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How Aces’ ‘generational’ talent, personalities are growing the game

The Aces' Chelsea Gray and Kelsey Plum celebrate after winning the Skills Challenge at the 2023 WNBA All-Star Game. (Ethan Miller/Getty Images)

LAS VEGAS — A’ja Wilson and Chelsea Gray had Michelob Ultra Arena in the palm of their hands on Saturday.

With the ball wedged behind the backboard, Wilson grabbed a mop used for wiping sweat off the court and went to retrieve it. Then, as she said after the game, the music took over her body.

Wilson started to dance, and Gray joined in. As they moved in unison, the crowd cheered and laughed. It was one of the most genuine and vocal reactions from the crowd at the WNBA All-Star Game, and it had nothing to do with basketball.

The Aces duo took a mundane moment and made it magical.

Over the last two seasons, Las Vegas has captured the attention of the basketball world. And as excitement surrounding the sport increases, the Aces are at the center of it.

“Since I came into the league until now, the increase in media attention, national games, social media has been tremendous,” said Aces guard Kelsey Plum, drafted first overall in 2017. “And I think it’s just going to continue to grow.”

The 2022 playoffs, in which the Aces took home the WNBA title, resulted in the most-watched WNBA postseason in 20 years. This year at the All-Star break, the league is on pace to register the most-watched season in history. Attendance is up 27%, TV viewership is up 67%, and the 2023 All-Star Game hosted in Las Vegas was sold out. It also clocked in as the most-watched All-Star Game in 16 years, with 850,000 average viewers tuning into ABC.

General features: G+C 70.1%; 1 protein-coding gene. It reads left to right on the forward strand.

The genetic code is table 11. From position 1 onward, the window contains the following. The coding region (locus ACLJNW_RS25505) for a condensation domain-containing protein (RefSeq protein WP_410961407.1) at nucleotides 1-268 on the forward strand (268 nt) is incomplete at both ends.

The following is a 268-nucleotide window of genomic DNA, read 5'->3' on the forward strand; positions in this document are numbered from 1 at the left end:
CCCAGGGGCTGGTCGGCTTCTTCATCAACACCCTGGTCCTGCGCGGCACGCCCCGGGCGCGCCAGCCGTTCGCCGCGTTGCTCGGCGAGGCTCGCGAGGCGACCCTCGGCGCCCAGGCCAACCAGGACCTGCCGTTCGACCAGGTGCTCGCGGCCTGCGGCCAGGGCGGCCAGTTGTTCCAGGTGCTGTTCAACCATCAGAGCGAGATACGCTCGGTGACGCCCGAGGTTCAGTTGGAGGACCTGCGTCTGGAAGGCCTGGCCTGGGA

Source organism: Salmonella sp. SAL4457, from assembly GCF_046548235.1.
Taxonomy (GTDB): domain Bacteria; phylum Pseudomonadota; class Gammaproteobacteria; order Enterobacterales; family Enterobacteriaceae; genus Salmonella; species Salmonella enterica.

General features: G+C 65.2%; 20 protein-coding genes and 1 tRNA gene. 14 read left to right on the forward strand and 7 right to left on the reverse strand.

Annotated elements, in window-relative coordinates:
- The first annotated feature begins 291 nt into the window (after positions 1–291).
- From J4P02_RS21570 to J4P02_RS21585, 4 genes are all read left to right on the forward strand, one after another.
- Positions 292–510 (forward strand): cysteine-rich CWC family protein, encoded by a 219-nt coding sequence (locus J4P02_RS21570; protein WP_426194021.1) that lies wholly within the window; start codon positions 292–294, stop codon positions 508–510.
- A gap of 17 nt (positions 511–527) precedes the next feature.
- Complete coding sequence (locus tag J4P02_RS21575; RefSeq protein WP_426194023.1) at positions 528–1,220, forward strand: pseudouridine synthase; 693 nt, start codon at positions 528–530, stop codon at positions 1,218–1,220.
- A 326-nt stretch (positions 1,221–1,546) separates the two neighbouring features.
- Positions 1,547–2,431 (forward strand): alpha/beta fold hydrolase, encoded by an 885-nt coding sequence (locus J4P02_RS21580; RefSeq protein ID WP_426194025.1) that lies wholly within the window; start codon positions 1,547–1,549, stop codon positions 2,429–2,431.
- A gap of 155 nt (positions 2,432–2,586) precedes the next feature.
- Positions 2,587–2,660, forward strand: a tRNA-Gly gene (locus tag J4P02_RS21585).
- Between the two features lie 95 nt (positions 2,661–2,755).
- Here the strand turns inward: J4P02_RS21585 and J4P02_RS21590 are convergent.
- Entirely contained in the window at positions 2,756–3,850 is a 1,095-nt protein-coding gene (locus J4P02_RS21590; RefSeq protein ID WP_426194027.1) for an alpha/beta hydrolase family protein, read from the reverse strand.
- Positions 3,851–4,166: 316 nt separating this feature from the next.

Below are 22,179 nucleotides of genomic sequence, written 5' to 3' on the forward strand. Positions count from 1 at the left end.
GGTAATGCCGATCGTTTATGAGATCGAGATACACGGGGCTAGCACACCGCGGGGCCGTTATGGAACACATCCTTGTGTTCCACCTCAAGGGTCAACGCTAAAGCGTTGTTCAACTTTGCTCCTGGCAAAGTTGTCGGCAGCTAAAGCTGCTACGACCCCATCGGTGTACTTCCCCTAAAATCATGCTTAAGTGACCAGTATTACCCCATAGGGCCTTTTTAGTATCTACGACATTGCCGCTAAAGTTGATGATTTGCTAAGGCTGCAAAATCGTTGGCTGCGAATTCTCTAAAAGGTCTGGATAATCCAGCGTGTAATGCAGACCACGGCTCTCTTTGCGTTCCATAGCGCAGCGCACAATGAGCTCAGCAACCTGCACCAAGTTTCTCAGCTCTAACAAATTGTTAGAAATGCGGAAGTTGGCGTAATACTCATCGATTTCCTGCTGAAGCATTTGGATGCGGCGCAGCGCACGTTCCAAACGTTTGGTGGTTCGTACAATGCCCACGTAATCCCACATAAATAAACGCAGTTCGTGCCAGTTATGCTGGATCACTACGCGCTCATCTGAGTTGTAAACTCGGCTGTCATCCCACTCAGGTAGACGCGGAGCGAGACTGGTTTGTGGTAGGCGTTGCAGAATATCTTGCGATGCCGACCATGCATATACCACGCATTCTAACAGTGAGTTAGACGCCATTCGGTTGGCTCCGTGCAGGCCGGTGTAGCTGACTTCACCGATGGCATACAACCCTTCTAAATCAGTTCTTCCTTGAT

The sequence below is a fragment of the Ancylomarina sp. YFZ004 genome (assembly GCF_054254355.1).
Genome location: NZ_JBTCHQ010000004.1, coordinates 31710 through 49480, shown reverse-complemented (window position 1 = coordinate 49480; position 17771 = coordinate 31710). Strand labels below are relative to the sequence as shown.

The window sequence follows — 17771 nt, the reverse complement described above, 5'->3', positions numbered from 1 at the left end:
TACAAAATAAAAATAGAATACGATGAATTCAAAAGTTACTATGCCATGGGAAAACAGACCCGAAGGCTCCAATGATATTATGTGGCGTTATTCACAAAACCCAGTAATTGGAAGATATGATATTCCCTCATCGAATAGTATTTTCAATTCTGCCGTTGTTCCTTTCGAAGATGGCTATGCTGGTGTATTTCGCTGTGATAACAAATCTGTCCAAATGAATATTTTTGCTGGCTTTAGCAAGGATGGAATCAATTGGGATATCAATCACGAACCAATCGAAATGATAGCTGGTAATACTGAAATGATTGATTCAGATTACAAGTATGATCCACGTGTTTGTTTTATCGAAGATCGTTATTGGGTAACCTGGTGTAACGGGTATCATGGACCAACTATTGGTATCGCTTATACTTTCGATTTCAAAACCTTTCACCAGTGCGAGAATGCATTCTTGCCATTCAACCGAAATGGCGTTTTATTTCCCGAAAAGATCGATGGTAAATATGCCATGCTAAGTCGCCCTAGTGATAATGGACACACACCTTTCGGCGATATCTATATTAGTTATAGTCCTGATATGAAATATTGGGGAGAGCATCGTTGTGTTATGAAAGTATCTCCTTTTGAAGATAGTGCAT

The Aces as a team are also making their mark on the growth of the game.

Halfway through the regular season, Las Vegas is firmly in first place at 19-2. They had four players voted into the All-Star Game — Wilson, Gray, Plum and Jackie Young — and Wilson served as a captain for the second season in a row after garnering the most fan votes. The Aces are also averaging the highest attendance in the league this season, welcoming over 9,000 fans per game, according to Across the Timeline.

“I think that we have some generational talent on this team,” Plum said. “And I also feel like we have some generational personalities. And I think that people connect with people. So growing the game is something that I think is important to us individually and collectively as a team.”

On the court, the Aces have created one of the best teams in history. Their starting five includes four former No. 1 draft picks: Wilson, Plum and Young were selected by the franchise, while the fourth, Candace Parker, joined the squad in the offseason as a free agent. The fifth starter is Gray, who signed with the Aces in 2021 free agency and has since made herself invaluable, earning 2022 Finals MVP after a breakout playoff performance.